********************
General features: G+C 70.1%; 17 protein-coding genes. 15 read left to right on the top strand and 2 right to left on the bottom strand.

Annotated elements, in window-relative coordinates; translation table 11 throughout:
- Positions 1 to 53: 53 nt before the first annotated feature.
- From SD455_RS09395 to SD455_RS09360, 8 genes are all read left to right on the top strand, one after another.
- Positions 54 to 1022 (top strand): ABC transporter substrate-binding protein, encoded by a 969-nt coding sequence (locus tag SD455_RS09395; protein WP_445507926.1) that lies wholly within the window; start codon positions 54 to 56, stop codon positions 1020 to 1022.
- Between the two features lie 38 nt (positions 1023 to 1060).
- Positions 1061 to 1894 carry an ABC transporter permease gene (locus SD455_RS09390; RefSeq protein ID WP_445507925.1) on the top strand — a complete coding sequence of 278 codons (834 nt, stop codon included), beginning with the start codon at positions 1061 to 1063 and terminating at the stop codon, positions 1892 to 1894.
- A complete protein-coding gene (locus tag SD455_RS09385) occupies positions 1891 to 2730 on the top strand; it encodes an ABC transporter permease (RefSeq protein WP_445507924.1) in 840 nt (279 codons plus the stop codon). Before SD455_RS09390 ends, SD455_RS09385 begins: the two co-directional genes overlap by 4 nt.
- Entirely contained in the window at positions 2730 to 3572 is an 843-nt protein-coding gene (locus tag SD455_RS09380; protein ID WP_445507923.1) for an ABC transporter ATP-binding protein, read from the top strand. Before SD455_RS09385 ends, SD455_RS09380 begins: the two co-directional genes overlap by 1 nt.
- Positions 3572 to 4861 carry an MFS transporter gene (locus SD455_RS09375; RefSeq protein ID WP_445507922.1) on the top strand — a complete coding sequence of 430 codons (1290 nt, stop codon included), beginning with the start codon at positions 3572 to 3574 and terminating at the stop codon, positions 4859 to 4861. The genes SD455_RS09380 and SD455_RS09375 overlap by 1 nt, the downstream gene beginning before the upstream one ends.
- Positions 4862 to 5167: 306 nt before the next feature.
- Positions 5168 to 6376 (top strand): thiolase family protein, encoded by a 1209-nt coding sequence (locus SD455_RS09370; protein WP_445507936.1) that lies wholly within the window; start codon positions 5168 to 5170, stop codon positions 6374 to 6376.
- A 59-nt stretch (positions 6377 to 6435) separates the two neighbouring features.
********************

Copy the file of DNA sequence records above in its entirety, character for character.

General features: G+C 70.1%; 17 protein-coding genes. 15 read left to right on the top strand and 2 right to left on the bottom strand.

Annotated elements, in window-relative coordinates; translation table 11 throughout:
- Positions 1 to 53: 53 nt before the first annotated feature.
- From SD455_RS09395 to SD455_RS09360, 8 genes are all read left to right on the top strand, one after another.
- Positions 54 to 1022 (top strand): ABC transporter substrate-binding protein, encoded by a 969-nt coding sequence (locus tag SD455_RS09395; protein WP_445507926.1) that lies wholly within the window; start codon positions 54 to 56, stop codon positions 1020 to 1022.
- Between the two features lie 38 nt (positions 1023 to 1060).
- Positions 1061 to 1894 carry an ABC transporter permease gene (locus SD455_RS09390; RefSeq protein ID WP_445507925.1) on the top strand — a complete coding sequence of 278 codons (834 nt, stop codon included), beginning with the start codon at positions 1061 to 1063 and terminating at the stop codon, positions 1892 to 1894.
- A complete protein-coding gene (locus tag SD455_RS09385) occupies positions 1891 to 2730 on the top strand; it encodes an ABC transporter permease (RefSeq protein WP_445507924.1) in 840 nt (279 codons plus the stop codon). Before SD455_RS09390 ends, SD455_RS09385 begins: the two co-directional genes overlap by 4 nt.
- Entirely contained in the window at positions 2730 to 3572 is an 843-nt protein-coding gene (locus tag SD455_RS09380; protein ID WP_445507923.1) for an ABC transporter ATP-binding protein, read from the top strand. Before SD455_RS09385 ends, SD455_RS09380 begins: the two co-directional genes overlap by 1 nt.
- Positions 3572 to 4861 carry an MFS transporter gene (locus SD455_RS09375; RefSeq protein ID WP_445507922.1) on the top strand — a complete coding sequence of 430 codons (1290 nt, stop codon included), beginning with the start codon at positions 3572 to 3574 and terminating at the stop codon, positions 4859 to 4861. The genes SD455_RS09380 and SD455_RS09375 overlap by 1 nt, the downstream gene beginning before the upstream one ends.
- Positions 4862 to 5167: 306 nt before the next feature.
- Positions 5168 to 6376 (top strand): thiolase family protein, encoded by a 1209-nt coding sequence (locus SD455_RS09370; protein WP_445507936.1) that lies wholly within the window; start codon positions 5168 to 5170, stop codon positions 6374 to 6376.
- A 59-nt stretch (positions 6377 to 6435) separates the two neighbouring features.